Removing Preemptive Accommodation

October 25, 2020 – Weekly

Lael Brainard gave another speech on Wednesday, outlining the macro situation since the onset of COVID.  She said housing and autos rebounded strongly, “a welcome reminder of the power of monetary accommodation” but that many service sectors have come back only about 60% from the March/April plunge.  She therefore calls for targeted assistance and, echoing other Fed officials underscores the necessity of fiscal aid, which again fell short of Congressional agreement last week.  She notes that in the coming year inflation is likely to exceed 2% in yoy comparisons as March and April data fall out, but that the Fed will stand down. About the new Fed framework with respect to employment, she said:

It [the new framework] commits that the Committee will aim to eliminate shortfalls of employment from its maximum level, rather than the previous reference to deviations, which could be in either direction. By eliminating the rationale for removing accommodation preemptively when the unemployment rate nears estimates of the natural rate in anticipation of high inflation that is unlikely to materialize, the new framework will avoid an unwarranted loss of opportunity for many Americans. The broad-based and inclusive definition of maximum employment calls for a more comprehensive assessment of areas of slack in the labor market, such as the disparities in employment outcomes I discussed earlier.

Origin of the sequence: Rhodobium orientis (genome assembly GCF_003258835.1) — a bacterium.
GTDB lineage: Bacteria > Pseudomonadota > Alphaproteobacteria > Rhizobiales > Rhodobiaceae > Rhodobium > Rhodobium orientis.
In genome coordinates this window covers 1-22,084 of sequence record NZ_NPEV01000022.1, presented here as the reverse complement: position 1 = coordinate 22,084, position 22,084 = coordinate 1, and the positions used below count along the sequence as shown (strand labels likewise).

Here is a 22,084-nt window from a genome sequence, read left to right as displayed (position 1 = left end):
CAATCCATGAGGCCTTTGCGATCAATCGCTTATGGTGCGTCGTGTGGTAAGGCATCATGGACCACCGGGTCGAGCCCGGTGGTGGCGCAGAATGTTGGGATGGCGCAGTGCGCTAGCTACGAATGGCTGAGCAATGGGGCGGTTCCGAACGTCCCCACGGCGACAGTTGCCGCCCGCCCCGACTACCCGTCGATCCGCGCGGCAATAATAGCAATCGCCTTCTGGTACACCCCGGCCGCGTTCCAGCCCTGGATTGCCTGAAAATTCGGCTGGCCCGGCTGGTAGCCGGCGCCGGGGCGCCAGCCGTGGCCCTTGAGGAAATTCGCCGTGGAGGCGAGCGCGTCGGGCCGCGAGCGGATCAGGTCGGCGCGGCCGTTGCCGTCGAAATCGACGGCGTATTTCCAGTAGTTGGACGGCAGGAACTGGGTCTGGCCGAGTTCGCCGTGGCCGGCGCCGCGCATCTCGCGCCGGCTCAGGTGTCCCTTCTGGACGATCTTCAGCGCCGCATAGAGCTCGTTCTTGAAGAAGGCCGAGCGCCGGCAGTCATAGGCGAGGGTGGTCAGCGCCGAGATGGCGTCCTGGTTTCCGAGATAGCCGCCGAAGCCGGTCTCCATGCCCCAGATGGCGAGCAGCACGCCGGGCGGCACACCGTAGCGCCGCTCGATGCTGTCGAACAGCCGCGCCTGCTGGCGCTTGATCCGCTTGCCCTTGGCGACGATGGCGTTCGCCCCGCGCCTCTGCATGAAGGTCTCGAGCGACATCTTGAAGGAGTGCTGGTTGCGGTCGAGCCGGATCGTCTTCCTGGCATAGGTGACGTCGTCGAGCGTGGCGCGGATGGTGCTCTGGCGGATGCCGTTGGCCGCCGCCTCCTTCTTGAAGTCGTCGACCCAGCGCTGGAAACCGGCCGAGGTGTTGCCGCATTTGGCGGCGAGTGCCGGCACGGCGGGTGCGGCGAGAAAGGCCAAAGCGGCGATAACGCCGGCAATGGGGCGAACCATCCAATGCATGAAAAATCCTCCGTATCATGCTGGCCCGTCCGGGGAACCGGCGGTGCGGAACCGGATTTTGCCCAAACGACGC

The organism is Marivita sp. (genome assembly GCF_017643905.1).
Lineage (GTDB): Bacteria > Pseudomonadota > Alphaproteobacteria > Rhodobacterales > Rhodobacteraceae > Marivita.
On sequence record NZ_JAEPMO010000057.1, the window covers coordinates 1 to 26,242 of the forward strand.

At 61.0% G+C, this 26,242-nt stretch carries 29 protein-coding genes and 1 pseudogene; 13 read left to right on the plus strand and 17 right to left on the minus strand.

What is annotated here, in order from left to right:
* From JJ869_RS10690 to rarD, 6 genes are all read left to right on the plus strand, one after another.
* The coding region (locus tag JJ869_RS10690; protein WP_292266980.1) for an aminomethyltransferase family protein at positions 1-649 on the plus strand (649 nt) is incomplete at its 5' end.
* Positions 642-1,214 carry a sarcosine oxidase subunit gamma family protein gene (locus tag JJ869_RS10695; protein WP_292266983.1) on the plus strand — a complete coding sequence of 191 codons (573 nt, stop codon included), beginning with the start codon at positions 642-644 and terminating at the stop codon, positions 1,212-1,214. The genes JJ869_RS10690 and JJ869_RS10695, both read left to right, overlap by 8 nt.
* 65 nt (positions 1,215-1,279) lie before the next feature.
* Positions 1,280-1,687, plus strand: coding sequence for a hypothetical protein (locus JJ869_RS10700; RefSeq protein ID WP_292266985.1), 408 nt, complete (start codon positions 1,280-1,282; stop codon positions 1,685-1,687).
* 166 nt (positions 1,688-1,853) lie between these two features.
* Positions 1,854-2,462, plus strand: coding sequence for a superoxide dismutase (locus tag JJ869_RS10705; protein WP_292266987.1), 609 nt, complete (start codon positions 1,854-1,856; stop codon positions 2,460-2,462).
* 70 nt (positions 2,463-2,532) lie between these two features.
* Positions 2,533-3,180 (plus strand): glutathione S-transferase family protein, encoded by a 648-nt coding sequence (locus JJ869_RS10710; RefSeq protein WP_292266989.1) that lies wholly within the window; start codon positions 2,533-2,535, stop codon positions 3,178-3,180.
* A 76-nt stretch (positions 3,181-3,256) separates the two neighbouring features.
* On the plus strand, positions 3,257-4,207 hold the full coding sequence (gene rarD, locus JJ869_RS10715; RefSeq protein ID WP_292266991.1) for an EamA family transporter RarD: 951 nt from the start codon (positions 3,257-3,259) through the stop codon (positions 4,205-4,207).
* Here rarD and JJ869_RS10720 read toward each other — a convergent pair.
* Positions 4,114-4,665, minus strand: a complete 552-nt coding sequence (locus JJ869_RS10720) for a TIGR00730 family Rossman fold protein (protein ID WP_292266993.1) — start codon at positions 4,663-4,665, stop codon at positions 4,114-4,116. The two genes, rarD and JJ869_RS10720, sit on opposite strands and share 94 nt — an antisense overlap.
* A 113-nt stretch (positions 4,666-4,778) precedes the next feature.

The potential problem is, if inflation does materialize and the Fed sits idle, it may also create lost opportunities and hardship for households.  Powell, in testimony made prior to Covid, often said the Federal Reserve “stays in its lane” regarding the dual mandate of maximum employment with stable and low unemployment.  There’s a lot of room for swerving in the above excerpt, with possible unintended consequences. This is like the 85 year old man driving his pride-and-joy 1980’s Cadillac Sedan de Ville down the freeway with the left blinker on as he casually drifts to the right.  Clearly, the Fed has pegged the short end.  However, this week tens rose nearly 10 bps to 84 bps, and the thirty year bond jumped nearly 12 to 1.645%.  While the ten year yield has not surpassed the spike in early June at 89.6, the 30-yr did slightly exceed the June 5 peak of 166.7 to hit 167.7 this week.  Also worth noting is that both 2/10 and 2/30 exceeded June’s highs of 68 and 145 by reaching 70 and 152 on Thursday.  Clearly the longer end is where the action is.  However, option activity suggests that it will be tough to get through the 1% yield in the ten year.  For example, on Tuesday vs 138-23 in TYZ, there was a buyer of 50k TYZ 139/138/137.5 put trees for 3 and just higher.  (+1/-1/-1).  Max value at expiration is between the 138 and 137.5 strikes.  Currently, the 137.5 strike equates to about 93.5 bps in cash tens.  Downside breakeven (ignoring the futures hedge and assuming a price of 3/64) is 136-17+.  There was also selling later in the week of TYZ 137/140 strangle at 22 to 23, and TYZ 137.5./140 strangle at 29.  On Tuesday there was a block seller of 31k TYF 136.5/139.5 strangle at 44.  All of which express a view that upside yields are capped in tens… at least for the time being.  In TYZ, the 140c has maximum open interest of any strike at 99k, while on the put side it’s the 138 strike at 186k, followed by the 137.5 at 151k and the 137p at 147k.  TYZ has 3.18 million open.